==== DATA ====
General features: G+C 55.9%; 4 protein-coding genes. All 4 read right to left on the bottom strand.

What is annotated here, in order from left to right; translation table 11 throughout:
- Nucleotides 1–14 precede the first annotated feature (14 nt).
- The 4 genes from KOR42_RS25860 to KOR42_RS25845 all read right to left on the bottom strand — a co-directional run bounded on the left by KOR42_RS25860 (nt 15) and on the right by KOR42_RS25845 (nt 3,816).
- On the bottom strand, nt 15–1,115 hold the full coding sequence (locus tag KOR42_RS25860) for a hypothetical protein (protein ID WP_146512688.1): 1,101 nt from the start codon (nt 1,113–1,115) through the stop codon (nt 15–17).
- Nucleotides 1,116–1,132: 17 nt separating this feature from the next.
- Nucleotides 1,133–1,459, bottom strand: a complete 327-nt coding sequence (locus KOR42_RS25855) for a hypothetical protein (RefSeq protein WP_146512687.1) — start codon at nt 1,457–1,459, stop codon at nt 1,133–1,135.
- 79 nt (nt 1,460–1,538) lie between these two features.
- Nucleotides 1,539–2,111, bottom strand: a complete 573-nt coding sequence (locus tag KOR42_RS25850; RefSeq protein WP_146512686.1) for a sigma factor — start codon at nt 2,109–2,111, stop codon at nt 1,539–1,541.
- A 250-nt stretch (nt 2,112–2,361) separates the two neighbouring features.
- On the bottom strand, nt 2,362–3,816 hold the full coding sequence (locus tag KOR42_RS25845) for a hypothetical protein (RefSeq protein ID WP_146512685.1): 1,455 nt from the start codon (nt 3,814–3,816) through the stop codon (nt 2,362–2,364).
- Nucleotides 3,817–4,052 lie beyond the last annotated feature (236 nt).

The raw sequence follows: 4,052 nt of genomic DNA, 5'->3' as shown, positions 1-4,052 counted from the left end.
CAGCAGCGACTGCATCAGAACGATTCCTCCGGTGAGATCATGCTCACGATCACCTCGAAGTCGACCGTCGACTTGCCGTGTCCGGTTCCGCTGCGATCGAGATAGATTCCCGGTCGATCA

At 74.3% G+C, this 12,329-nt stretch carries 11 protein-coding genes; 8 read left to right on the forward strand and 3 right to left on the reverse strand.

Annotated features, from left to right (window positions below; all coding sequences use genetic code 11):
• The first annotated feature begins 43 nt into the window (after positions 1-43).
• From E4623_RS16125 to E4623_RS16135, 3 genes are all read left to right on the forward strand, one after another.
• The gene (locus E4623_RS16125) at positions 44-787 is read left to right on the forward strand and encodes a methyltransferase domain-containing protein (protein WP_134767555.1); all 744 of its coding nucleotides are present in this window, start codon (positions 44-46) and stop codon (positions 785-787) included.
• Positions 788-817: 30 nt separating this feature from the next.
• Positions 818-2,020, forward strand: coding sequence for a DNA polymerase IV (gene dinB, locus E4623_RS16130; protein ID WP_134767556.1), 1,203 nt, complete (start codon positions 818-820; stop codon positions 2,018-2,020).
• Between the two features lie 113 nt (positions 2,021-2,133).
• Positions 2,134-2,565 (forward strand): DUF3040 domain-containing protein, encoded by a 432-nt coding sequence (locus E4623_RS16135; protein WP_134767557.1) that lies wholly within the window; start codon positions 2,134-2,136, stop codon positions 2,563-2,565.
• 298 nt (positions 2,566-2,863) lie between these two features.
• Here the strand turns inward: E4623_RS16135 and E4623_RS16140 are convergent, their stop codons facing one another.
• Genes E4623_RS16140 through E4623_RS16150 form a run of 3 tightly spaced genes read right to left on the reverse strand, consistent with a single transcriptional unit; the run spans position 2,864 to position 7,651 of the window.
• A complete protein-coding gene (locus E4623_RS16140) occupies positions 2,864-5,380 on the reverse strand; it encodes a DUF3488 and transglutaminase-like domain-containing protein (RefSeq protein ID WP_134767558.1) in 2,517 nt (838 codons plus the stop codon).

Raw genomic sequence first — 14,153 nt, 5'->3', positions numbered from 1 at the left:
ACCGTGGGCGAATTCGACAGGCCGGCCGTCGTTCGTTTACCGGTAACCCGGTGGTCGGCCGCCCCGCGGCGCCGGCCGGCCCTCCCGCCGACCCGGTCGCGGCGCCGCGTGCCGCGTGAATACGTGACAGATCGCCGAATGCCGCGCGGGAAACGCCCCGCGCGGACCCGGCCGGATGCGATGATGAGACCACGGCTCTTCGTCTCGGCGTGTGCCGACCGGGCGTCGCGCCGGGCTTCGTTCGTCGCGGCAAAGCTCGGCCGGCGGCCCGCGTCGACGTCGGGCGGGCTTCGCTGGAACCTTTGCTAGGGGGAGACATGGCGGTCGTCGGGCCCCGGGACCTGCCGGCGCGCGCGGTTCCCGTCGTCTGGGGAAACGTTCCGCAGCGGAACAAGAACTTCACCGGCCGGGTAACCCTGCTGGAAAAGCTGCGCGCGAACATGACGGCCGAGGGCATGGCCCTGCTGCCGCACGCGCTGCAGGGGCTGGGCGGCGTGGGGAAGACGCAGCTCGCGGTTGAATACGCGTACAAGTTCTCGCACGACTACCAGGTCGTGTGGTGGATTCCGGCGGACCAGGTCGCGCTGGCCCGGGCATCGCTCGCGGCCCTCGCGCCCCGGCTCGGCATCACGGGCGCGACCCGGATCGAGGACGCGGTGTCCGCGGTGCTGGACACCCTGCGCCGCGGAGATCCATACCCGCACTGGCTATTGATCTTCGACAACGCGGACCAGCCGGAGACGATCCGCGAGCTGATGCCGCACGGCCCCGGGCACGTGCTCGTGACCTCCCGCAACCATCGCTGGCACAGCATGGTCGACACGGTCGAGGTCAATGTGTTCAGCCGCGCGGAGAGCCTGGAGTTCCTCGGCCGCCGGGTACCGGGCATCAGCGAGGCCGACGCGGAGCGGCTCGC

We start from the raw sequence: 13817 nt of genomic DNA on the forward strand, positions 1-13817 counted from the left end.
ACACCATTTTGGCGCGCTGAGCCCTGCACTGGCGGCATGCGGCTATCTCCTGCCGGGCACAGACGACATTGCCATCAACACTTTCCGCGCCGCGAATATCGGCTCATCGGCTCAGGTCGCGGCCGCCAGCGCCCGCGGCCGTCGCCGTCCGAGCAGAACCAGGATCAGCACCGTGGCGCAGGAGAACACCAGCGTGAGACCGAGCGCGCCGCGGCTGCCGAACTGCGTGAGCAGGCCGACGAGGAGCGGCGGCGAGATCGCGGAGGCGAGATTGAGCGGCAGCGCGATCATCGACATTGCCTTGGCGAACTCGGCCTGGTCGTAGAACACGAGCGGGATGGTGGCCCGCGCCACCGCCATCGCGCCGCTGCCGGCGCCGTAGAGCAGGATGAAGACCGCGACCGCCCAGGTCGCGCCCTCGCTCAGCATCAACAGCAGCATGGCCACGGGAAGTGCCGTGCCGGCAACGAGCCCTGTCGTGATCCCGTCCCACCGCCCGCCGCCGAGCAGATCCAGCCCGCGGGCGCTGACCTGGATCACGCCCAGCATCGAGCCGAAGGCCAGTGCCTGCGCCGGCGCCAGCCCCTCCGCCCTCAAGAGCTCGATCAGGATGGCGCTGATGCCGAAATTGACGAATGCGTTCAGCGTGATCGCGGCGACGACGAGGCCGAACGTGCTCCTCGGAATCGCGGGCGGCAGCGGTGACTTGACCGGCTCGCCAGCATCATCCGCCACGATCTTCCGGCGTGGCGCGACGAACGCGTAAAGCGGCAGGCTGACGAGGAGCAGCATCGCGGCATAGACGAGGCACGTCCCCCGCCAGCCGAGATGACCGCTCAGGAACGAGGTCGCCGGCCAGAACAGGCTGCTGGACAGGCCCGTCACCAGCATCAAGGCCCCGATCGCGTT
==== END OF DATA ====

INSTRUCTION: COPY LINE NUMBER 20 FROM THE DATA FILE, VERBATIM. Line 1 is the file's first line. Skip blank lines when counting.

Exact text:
• Positions 788-817: 30 nt separating this feature from the next.